When speaking to Deadline, Doucouré said, “What happens is young girls see images of women being objectified, and the more the woman becomes an object, the more followers and like she has— they see that as a role model and try to imitate these women, but they’re not old enough to know what they’re doing.” In a separate interview, she posed the question, “Isn’t the objectification of a woman’s body that we often see in our Western culture not another kind of oppression?”

Overall, Cuties shows the dangers of uncensored media for young children and displays how impressionable they can be. It also shows the journey of Amy’s self-discovery and learning how to blend her multiple cultures in order to shape her identity. Unfortunately, the risqué nature of the film overshadows the storyline and the message is lost for a number of audience members.

In various articles, Doucouré is quoted discussing the meaning of the film in the broad context of femininity and what it means for young girls to enter womanhood in this digital age. During her aforementioned interview with Netflix, she stated “The real question of Cuties is can we, as women, truly choose who we want to be, beyond the role models that are imposed upon us by society?”

Beyoncé - Black is King illustration done by Mina Tocalini of 360 MAGAZINE.

A Gift From Beyoncé

‘Superb. Reminiscent of Michael Jackson’s Remember The Time!’Vaughn Lowery, 360 Magazine

By Mina Tocalini

Beyoncé’s new film “Black is King,” a celebration of the “breadth and beauty of Black ancestry”, released on Disney+ today. Similar to Beyoncé’s 2016 film, “Lemonade,” “Black is King” acts as a visual album to her soundtrack, “The Lion King: The Gift.” Black Is King” explores the “timeless lessons” from Lion King in a visually rich modern journey of Black empowerment and resilience.

Beyoncé announced her excitement for the film’s release via Instagram, while further acknowledging the impact of its release and message: “The events of 2020 have made the film’s vision and message even more relevant, as people across the world embark on a historic journey… I believe that when Black people tell our own stories, we can shift the axis of the world and tell our REAL history.”

Beyoncé’s prideful film explores the Black experience and history through a young king’s story of “betrayal, love and self-identity.” Additionally, given the timing of its release, the film presents the necessity of honoring and telling stories from the Black perspective and that of any underrepresented community.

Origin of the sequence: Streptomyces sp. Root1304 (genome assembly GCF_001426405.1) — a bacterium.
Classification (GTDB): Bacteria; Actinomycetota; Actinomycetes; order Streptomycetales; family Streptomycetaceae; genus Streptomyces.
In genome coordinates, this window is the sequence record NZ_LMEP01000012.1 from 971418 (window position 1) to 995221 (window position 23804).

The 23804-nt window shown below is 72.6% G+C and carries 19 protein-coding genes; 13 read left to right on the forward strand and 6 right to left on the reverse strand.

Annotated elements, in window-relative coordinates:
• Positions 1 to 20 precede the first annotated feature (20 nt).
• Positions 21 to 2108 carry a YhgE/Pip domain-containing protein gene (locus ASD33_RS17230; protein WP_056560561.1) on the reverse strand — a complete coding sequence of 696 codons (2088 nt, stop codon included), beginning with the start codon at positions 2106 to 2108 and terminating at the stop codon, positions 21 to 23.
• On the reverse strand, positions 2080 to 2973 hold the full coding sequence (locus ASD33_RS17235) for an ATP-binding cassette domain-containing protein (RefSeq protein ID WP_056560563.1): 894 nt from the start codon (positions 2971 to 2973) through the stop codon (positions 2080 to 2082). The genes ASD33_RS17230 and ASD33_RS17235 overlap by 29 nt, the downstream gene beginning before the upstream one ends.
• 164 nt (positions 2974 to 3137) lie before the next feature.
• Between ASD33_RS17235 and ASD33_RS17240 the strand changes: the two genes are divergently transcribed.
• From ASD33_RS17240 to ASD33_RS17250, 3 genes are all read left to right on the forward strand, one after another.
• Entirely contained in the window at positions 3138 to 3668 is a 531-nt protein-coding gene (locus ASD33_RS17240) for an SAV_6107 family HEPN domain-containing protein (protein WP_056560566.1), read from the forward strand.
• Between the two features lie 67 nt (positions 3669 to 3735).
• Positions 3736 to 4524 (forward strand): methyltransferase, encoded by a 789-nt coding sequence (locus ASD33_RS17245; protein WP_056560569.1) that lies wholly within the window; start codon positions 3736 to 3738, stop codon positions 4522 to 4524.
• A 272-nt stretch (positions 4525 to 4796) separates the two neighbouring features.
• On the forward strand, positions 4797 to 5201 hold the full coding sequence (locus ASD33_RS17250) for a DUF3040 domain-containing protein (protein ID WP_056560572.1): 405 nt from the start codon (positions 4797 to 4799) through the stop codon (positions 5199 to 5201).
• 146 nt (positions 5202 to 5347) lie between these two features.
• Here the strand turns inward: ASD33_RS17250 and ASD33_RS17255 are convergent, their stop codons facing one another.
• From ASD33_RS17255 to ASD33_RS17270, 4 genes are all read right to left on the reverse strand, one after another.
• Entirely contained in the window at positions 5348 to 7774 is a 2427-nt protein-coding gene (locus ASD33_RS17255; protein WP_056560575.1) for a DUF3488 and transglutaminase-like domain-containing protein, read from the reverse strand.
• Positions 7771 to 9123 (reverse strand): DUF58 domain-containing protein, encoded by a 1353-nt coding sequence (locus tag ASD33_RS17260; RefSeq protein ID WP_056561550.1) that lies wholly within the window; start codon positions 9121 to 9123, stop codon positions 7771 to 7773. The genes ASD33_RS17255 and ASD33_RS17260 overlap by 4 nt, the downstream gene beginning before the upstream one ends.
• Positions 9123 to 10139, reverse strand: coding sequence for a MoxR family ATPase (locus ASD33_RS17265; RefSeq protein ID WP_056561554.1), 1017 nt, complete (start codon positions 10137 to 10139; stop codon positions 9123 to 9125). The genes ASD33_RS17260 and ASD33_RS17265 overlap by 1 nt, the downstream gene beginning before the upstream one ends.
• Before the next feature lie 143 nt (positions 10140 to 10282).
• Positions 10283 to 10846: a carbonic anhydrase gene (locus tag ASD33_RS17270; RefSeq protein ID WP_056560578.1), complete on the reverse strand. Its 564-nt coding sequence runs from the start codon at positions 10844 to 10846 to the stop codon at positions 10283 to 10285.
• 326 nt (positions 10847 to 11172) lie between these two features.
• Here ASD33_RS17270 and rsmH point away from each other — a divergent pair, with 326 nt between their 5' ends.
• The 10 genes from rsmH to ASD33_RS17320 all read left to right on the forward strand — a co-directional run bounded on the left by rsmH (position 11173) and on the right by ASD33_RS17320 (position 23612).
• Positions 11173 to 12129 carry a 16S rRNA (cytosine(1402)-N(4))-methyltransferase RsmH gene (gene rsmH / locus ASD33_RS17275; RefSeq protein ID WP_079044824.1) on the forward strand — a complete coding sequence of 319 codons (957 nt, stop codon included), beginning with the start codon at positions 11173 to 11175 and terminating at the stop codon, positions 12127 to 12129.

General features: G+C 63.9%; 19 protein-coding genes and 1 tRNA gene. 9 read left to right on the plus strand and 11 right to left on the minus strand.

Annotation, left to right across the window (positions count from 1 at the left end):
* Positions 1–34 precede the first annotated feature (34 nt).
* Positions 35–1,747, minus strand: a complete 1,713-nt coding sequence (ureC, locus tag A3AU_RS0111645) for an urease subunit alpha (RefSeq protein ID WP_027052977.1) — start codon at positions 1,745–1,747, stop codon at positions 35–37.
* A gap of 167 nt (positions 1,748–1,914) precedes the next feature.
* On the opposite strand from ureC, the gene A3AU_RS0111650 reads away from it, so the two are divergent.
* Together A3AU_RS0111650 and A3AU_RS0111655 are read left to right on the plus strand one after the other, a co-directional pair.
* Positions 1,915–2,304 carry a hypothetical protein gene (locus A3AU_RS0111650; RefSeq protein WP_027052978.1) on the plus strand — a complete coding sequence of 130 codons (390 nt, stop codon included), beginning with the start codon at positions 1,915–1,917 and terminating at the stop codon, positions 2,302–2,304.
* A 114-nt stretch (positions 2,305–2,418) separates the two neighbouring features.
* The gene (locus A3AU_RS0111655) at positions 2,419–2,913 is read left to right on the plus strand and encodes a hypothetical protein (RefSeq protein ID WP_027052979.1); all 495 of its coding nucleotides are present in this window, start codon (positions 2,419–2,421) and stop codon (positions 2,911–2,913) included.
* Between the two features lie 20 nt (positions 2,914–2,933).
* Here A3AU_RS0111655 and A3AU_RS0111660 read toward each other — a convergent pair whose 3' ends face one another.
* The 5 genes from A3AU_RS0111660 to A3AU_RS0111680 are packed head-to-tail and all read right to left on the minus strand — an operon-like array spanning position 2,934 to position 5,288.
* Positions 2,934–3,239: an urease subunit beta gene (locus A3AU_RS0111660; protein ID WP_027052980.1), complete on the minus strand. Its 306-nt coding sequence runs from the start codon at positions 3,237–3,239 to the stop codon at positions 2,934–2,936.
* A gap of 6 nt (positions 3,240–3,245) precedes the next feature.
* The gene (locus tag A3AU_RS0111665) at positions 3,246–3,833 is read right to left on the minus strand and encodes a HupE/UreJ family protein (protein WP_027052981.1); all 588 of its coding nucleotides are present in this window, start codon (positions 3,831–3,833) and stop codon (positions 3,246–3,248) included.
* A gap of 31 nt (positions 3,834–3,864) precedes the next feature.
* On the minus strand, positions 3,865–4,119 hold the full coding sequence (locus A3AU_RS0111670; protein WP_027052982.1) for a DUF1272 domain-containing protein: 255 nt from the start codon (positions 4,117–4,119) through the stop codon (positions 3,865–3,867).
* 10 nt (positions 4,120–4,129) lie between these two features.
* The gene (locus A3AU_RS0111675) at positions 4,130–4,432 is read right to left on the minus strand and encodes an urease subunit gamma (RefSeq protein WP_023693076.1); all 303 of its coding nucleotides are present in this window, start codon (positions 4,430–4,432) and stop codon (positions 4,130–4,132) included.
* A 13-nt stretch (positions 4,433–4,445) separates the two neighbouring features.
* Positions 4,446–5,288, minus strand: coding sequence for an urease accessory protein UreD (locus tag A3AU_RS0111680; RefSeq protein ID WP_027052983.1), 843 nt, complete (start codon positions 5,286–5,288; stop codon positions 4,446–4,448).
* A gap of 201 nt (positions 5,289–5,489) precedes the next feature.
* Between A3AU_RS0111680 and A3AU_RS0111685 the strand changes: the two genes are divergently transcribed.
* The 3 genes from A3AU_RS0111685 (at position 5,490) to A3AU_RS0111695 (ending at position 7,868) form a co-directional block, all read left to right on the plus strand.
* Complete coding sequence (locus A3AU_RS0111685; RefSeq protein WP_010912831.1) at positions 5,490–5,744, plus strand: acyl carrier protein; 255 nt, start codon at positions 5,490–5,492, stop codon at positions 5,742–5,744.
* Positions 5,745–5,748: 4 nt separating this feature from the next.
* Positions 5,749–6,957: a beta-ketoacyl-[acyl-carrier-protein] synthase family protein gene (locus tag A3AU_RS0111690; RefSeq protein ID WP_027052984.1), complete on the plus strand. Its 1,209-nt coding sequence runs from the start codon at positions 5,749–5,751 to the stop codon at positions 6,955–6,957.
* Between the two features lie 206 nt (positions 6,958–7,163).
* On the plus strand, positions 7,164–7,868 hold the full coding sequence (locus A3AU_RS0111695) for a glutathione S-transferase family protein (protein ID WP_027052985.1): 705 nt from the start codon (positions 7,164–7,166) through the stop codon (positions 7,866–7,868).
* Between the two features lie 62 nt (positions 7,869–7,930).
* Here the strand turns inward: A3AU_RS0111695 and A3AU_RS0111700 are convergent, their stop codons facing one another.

Simply put, the film is a celebratory visual journey of the Black experience. Initially the flow of the story seems interrupted and fast paced, but further on, it becomes clear that instead of following a linear narrative, it challenges the audience to find the connections within the short moments that frame each message.

Reiterating the same story we know and love is unnecessary, so rather, “Black is King” reinvents the Lion King through thematic experimentation intended to ignite pride in the Black identity. In a stunning collage of Afro-Soul music, narrative driven reflections and strikingly beautiful imagery, the film successfully expresses inspirational messages of hope, growth, love and community.

Some have critiqued the lavish presentation of Blackness via art, dance and fashion to be excessive and fast paced. Yet, this film’s message is focused on individuality and self love derived from the appreciation of Black culture. A culture of an entire continent and of Black communities around the world, it is anything but simple.

The immense detail in this film celebrates the complexity of Black beauty and the fast paced editing can not only be considered a reference to music video styles. It may originate from there, but can we not interpret it as being part of the overwhelming journey of defining your identity while struggling with the racial tensions in society.

Beyoncé did not create this to simply further enhance her image in a display of wealth, popular culture already associates her persona this way, we expect it and should not disregard the artistry for embracing it. She is simply using her power as a superstar to lead the unifying celebration, as should be done by those who can.

Additionally, Beyoncé is not the only star in “Black is King”, although American audiences may mainly recognize her. Emerging African artists such as Wizkid, Busiswa, Shatta Wale, Salatiel, Mr Eazi, Tiwa Savage, Yemi Alade, Burna Boy, Tekno, Moonchild Sanelly and Lord Afrixana were part of the album and in some in the film. Black American artists also include Kelly Rowland, 070 Shake, Childish Gambino, Jessie Reyez, Pharrell Williams, Nija, and Tierra Whack. The presence of these Black American legends establishes the familiarity necessary to create an alliance between both Black cultures and induce a movement of African diaspora celebration.

Follow Beyoncé: Facebook | Instagram | Twitter | YouTube

Teyana Taylor, Kehlani, 360 MAGAZINE

Teyana Taylor × Kehlani

LISTEN TO “MORNING” 
 
WATCH THE VIDEO

EARLY LISTEN TO “MORNING”HERE
WATCH THE VIDEO HERE